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Is CAI International, Inc.'s (NYSE:CAI) 14% ROE Better Than Average?

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·3 min read
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While some investors are already well versed in financial metrics (hat tip), this article is for those who would like to learn about Return On Equity (ROE) and why it is important. To keep the lesson grounded in practicality, we'll use ROE to better understand CAI International, Inc. (NYSE:CAI).

Return on equity or ROE is a key measure used to assess how efficiently a company's management is utilizing the company's capital. Simply put, it is used to assess the profitability of a company in relation to its equity capital.

See our latest analysis for CAI International

How Is ROE Calculated?

ROE can be calculated by using the formula:

Return on Equity = Net Profit (from continuing operations) ÷ Shareholders' Equity

So, based on the above formula, the ROE for CAI International is:

14% = US$102m ÷ US$726m (Based on the trailing twelve months to March 2021).

The 'return' is the profit over the last twelve months. That means that for every $1 worth of shareholders' equity, the company generated $0.14 in profit.

Does CAI International Have A Good ROE?

By comparing a company's ROE with its industry average, we can get a quick measure of how good it is. However, this method is only useful as a rough check, because companies do differ quite a bit within the same industry classification. The image below shows that CAI International has an ROE that is roughly in line with the Trade Distributors industry average (12%).

roe
roe

That isn't amazing, but it is respectable. While at least the ROE is not lower than the industry, its still worth checking what role the company's debt plays as high debt levels relative to equity may also make the ROE appear high. If true, then it is more an indication of risk than the potential. You can see the 2 risks we have identified for CAI International by visiting our risks dashboard for free on our platform here.

Why You Should Consider Debt When Looking At ROE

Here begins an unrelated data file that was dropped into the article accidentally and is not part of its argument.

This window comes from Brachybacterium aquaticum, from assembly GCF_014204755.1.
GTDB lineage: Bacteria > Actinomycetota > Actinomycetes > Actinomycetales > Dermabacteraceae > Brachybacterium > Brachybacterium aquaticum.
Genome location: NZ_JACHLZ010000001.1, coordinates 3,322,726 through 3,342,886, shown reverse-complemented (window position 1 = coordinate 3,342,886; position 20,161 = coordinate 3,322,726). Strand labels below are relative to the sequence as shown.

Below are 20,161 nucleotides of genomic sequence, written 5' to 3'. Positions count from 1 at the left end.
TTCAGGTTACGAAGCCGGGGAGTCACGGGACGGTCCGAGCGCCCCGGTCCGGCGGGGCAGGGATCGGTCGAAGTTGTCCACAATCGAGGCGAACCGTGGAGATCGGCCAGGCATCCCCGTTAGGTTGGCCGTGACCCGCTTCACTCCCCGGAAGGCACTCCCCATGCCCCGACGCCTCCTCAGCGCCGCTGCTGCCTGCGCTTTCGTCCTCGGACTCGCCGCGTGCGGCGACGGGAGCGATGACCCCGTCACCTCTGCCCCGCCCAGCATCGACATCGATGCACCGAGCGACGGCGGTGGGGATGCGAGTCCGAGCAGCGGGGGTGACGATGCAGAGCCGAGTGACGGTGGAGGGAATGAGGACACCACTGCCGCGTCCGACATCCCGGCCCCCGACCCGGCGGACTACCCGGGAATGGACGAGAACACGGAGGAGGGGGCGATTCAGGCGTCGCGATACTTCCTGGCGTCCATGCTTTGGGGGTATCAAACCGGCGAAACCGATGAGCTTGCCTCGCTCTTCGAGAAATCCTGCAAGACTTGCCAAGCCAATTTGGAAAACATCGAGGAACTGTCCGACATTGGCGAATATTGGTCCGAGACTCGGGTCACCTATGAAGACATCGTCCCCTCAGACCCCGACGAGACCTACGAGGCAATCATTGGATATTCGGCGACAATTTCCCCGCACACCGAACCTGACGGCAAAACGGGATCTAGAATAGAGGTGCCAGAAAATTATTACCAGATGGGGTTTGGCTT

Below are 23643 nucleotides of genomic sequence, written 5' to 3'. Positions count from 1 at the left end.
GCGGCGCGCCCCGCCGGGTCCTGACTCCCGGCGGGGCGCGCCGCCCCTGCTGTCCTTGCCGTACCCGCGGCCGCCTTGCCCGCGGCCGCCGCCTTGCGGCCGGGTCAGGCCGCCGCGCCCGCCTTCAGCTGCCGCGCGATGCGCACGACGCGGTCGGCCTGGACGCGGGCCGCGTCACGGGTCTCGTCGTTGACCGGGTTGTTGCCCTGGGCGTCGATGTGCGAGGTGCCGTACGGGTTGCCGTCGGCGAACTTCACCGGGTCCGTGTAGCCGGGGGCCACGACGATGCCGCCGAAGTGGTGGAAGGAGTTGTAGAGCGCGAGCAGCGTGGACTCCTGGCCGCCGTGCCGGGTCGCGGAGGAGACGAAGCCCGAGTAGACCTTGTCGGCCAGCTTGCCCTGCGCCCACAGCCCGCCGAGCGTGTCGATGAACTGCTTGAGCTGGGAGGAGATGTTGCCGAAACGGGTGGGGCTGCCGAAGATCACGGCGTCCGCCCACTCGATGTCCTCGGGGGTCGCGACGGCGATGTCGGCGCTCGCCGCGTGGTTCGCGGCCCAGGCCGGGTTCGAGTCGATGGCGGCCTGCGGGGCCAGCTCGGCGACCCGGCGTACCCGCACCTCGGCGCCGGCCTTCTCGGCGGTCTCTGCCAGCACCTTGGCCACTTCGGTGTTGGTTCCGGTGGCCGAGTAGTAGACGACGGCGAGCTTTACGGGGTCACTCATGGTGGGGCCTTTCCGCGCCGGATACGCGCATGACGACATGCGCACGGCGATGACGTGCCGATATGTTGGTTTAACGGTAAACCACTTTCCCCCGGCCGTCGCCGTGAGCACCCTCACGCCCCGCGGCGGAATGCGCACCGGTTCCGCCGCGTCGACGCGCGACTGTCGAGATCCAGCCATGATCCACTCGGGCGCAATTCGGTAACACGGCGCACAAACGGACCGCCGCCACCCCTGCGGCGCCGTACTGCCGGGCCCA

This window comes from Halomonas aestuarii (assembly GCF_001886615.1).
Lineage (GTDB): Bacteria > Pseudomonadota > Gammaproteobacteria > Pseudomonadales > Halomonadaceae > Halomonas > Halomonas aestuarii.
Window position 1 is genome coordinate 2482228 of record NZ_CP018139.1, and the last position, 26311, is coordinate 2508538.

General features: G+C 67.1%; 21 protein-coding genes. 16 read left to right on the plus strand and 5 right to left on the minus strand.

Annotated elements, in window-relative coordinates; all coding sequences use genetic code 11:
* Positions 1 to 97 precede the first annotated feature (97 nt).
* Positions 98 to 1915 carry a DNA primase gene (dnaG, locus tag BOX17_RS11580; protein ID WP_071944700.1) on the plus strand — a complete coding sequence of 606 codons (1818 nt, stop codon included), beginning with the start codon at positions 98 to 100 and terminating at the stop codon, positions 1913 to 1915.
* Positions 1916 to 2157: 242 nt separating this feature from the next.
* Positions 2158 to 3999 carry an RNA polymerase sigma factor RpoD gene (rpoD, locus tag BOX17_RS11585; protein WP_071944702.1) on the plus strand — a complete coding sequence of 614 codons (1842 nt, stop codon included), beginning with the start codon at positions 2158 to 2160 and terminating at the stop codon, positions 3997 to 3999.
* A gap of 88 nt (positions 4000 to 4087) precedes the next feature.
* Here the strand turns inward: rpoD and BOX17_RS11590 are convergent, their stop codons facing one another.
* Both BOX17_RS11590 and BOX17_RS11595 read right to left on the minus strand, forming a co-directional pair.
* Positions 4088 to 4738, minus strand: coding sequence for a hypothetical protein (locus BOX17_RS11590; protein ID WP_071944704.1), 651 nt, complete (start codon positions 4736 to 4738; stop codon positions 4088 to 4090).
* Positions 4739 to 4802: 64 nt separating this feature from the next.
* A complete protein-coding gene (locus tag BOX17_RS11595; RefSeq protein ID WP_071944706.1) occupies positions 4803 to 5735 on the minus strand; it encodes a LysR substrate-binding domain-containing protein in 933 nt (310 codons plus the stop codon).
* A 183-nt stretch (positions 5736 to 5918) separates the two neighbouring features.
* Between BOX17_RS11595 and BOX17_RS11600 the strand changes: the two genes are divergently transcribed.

Virtually all companies need money to invest in the business, to grow profits. The cash for investment can come from prior year profits (retained earnings), issuing new shares, or borrowing. In the case of the first and second options, the ROE will reflect this use of cash, for growth. In the latter case, the debt used for growth will improve returns, but won't affect the total equity. Thus the use of debt can improve ROE, albeit along with extra risk in the case of stormy weather, metaphorically speaking.

CAI International's Debt And Its 14% ROE

It's worth noting the high use of debt by CAI International, leading to its debt to equity ratio of 2.51. There's no doubt its ROE is decent, but the very high debt the company carries is not too exciting to see. Debt does bring extra risk, so it's only really worthwhile when a company generates some decent returns from it.

Summary

Return on equity is one way we can compare its business quality of different companies. A company that can achieve a high return on equity without debt could be considered a high quality business. All else being equal, a higher ROE is better.

Having said that, while ROE is a useful indicator of business quality, you'll have to look at a whole range of factors to determine the right price to buy a stock. It is important to consider other factors, such as future profit growth -- and how much investment is required going forward. So you might want to take a peek at this data-rich interactive graph of forecasts for the company.

Of course, you might find a fantastic investment by looking elsewhere. So take a peek at this free list of interesting companies.

This article by Simply Wall St is general in nature. It does not constitute a recommendation to buy or sell any stock, and does not take account of your objectives, or your financial situation. We aim to bring you long-term focused analysis driven by fundamental data. Note that our analysis may not factor in the latest price-sensitive company announcements or qualitative material. Simply Wall St has no position in any stocks mentioned.

Have feedback on this article? Concerned about the content? Get in touch with us directly. Alternatively, email editorial-team (at) simplywallst.com.